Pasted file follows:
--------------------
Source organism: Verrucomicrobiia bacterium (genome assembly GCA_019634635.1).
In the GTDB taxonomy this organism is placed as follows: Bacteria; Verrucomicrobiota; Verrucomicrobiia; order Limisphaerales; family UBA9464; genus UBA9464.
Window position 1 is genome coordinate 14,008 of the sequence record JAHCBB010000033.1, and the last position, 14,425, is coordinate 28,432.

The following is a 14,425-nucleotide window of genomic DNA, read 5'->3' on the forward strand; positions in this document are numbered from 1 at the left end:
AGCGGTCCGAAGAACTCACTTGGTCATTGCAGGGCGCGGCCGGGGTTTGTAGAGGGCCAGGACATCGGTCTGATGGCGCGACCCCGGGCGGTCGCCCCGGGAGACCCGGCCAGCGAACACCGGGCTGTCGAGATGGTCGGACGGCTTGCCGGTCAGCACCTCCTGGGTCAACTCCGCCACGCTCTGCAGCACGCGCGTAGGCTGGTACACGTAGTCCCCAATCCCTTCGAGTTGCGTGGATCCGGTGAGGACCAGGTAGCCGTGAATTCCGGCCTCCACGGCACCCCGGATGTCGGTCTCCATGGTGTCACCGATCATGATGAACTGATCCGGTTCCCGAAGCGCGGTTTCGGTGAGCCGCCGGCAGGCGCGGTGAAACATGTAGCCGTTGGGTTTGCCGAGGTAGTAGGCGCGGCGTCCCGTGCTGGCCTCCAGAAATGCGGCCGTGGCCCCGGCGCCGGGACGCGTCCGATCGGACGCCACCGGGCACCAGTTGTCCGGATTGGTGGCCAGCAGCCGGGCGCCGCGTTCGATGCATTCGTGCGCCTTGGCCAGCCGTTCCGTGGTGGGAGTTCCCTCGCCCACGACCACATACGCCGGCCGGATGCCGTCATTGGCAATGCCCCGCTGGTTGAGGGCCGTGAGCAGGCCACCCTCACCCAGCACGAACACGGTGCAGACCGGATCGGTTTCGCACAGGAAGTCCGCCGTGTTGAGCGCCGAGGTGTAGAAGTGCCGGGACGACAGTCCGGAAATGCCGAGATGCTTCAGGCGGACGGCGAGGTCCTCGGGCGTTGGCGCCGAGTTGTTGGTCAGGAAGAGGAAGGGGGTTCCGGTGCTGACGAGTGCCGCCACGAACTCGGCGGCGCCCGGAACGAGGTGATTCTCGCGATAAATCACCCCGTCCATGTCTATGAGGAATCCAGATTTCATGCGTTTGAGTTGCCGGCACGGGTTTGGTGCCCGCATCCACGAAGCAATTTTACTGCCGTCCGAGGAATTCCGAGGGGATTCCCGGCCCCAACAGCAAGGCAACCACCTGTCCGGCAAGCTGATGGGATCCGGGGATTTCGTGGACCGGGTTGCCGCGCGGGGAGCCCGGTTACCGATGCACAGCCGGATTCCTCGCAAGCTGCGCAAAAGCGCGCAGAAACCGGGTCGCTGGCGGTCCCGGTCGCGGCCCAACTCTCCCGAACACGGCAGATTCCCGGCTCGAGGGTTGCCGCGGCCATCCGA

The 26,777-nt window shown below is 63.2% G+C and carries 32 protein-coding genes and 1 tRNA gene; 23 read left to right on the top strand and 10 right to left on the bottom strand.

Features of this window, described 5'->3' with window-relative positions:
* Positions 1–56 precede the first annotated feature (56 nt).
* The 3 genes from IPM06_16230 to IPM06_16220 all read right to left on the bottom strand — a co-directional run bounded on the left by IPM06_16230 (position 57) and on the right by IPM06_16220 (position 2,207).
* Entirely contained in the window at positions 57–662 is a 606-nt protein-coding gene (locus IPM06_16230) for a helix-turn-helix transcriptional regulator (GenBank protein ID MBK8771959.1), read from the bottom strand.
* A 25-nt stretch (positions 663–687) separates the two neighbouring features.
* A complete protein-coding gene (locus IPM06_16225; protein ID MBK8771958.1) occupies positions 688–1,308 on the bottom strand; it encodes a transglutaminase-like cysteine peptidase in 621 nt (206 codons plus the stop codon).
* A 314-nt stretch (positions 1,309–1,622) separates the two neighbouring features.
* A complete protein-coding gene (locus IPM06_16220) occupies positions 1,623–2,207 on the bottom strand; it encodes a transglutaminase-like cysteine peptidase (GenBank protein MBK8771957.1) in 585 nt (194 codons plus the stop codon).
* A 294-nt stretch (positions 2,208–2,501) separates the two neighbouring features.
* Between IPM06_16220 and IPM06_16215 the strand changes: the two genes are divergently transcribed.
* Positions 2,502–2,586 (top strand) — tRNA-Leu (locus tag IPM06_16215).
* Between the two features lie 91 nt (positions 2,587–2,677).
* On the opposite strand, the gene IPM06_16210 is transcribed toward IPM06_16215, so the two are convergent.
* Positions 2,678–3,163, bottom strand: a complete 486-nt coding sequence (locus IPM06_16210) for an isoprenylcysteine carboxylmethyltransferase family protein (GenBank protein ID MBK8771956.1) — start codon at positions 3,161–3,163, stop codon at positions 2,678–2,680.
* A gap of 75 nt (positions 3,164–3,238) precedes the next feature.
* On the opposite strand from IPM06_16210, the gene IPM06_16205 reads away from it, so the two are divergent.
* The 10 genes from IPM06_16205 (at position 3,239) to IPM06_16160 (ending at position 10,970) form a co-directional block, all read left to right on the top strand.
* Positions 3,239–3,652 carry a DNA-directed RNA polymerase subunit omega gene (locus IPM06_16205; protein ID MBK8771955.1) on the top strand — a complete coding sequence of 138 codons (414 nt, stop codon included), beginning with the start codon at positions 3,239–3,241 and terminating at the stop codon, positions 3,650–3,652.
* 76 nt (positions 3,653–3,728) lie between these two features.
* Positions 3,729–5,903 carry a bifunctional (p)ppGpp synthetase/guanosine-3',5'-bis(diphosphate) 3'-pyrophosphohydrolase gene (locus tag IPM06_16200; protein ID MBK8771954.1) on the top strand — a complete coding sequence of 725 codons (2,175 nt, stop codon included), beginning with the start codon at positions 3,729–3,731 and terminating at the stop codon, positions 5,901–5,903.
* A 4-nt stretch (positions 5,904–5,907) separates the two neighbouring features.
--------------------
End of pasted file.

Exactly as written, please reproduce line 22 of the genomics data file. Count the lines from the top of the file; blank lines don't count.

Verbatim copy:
* On the opposite strand from IPM06_16210, the gene IPM06_16205 reads away from it, so the two are divergent.